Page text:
--the M25 between junctions 3 and 5
--the M27 between Southampton and Portsmouth
--the M62 between the M6 and Liverpool
--the A465/A40 Heads of the Valleys route from the M4 near Swansea to Raglan
--the M8/A8 from Glasgow to Greenock
--the M77/A77 from Glasgow to Ayr.
The Commission has included those additions in its proposal on the trans- European transport networks of 28 March 1994. We are at present considering other suggested amendments to our part of the road network, and shall reach a decision soon on whether we shall pursue these.
Ms Walley : To ask the Secretary of State for Transport what submissions he has made under (a) the trans-European conventional rail network programme and (b) the trans-European high-speed network programme ; and what consultations he has carried out.
Mr. Freeman : The European Commission is shortly expected to bring forward proposals for the establishment of networks for high-speed passenger and conventional rail services. In assisting the Commission with the formulation of its proposals, we have consulted both British Rail and Railtrack, and will continue to do so as discussions proceed. Formal adoption of these and other EC network guidelines is not expected before the middle of next year.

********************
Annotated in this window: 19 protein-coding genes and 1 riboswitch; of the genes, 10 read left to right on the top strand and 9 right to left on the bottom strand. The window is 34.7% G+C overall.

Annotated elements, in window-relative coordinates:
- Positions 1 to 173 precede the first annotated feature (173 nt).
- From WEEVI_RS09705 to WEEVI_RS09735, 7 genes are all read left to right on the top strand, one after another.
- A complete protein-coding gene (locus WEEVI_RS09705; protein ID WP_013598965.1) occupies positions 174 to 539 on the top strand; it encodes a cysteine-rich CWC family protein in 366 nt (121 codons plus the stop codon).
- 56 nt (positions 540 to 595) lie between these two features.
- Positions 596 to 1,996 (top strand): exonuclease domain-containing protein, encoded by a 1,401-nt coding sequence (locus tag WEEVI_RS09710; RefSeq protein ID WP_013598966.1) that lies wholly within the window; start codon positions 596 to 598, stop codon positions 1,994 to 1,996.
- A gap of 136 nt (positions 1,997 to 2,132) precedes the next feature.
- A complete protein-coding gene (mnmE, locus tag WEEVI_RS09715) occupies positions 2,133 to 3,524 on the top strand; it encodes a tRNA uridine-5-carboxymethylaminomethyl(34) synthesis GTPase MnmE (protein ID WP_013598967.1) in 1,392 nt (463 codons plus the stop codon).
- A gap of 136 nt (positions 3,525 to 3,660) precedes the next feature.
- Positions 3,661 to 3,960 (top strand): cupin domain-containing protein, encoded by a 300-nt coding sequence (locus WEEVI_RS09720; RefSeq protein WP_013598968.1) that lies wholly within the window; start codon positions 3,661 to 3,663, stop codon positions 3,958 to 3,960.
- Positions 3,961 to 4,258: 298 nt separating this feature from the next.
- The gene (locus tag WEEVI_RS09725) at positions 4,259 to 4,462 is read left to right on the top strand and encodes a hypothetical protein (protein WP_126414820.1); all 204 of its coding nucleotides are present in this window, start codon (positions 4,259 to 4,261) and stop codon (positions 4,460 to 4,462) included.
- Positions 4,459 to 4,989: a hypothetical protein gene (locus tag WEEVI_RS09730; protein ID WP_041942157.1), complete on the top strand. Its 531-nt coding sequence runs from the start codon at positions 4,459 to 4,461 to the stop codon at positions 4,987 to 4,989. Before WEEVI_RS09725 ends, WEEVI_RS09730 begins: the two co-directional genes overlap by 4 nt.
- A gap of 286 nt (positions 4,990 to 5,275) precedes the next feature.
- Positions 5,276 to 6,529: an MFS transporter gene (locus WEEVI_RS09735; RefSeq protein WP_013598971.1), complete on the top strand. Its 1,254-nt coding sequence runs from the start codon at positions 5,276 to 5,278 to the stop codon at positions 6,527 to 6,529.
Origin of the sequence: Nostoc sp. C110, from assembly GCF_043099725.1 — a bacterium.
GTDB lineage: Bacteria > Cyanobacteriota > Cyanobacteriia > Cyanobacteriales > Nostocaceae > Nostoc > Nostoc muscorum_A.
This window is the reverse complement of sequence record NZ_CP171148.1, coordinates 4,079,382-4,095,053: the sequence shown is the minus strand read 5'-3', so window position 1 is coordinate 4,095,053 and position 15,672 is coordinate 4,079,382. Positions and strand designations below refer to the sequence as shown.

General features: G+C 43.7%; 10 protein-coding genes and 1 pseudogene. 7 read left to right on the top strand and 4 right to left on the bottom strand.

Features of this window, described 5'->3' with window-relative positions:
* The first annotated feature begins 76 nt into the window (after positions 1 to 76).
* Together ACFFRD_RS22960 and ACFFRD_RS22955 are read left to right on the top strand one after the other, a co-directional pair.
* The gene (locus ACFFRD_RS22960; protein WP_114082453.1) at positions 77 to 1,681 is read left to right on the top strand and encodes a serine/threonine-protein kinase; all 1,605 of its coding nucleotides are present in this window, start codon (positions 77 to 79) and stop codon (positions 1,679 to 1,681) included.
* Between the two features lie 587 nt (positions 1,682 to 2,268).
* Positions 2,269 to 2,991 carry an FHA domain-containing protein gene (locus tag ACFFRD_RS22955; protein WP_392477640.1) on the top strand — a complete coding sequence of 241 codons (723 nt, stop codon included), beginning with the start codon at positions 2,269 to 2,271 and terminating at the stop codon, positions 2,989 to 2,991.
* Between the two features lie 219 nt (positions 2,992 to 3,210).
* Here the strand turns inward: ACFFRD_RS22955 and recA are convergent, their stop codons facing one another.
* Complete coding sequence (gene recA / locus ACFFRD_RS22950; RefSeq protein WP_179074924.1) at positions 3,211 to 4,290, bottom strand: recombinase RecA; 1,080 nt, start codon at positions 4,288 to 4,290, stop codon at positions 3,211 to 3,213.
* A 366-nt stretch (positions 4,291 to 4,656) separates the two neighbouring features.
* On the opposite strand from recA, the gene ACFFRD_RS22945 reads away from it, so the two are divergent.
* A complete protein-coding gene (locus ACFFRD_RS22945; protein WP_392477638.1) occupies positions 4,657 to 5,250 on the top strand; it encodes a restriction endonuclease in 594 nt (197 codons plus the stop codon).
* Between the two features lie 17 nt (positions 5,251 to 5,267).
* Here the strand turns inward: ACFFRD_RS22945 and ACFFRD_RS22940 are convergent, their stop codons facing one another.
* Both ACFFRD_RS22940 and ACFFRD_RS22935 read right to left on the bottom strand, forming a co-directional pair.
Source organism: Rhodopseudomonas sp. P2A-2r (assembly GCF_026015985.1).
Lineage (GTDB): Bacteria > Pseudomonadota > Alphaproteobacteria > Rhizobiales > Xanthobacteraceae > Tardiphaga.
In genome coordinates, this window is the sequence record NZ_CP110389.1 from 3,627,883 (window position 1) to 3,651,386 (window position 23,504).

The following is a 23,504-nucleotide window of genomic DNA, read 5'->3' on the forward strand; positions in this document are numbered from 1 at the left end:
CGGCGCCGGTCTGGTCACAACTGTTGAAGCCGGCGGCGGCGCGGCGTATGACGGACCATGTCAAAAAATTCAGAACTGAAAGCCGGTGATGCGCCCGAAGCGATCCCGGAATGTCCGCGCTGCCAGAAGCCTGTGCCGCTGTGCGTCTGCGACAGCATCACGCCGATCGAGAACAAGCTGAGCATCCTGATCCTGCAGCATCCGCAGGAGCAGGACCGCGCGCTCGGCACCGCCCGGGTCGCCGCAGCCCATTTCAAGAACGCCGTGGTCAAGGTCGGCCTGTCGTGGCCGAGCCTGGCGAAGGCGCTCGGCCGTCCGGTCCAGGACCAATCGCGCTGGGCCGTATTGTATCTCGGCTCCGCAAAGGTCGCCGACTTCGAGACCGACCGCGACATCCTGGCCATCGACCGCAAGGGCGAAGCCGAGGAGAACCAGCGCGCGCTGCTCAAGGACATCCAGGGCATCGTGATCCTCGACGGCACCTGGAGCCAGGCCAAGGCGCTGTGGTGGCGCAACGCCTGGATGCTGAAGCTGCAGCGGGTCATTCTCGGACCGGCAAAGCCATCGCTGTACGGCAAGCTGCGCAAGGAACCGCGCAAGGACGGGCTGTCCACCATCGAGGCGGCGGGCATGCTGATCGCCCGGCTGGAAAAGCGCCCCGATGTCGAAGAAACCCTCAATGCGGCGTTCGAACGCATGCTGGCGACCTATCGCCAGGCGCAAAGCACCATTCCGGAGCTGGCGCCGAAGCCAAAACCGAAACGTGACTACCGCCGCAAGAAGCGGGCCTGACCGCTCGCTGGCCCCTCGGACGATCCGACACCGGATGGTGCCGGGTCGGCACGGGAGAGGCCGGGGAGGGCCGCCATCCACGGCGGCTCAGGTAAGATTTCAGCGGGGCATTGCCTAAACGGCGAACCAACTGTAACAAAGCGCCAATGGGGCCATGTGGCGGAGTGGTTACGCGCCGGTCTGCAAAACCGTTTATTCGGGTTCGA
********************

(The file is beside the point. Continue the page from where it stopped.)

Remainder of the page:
Mr. Dobson : To ask the Secretary of State for Transport (1) if he will give a list of all new research commissioned by his Department for use in his review into the technical and cost implications of fitting seat belts to both minibuses and coaches ; on what date and from which organisation such research was commissioned ; if he will place copies of each separate piece of research in the Library ; and if he will make a statement ;
(2) if he will publish the full terms of reference given to those individuals and/or organisations invited to carry out his review into the technical and cost implications of fitting seat belts to both minibuses and coaches ;
(3) on what date his review was established into the technical and cost implications of fitting seat belts to both minibuses and coaches ; on what date a press notice or formal announcement was made of the establishment of this review ; which outside individuals and organisations have been appointed to the body carrying out the review ; how many meetings have been held by the body set up to carry out the review ; and what is his estimate of the cost to date of carrying out the review.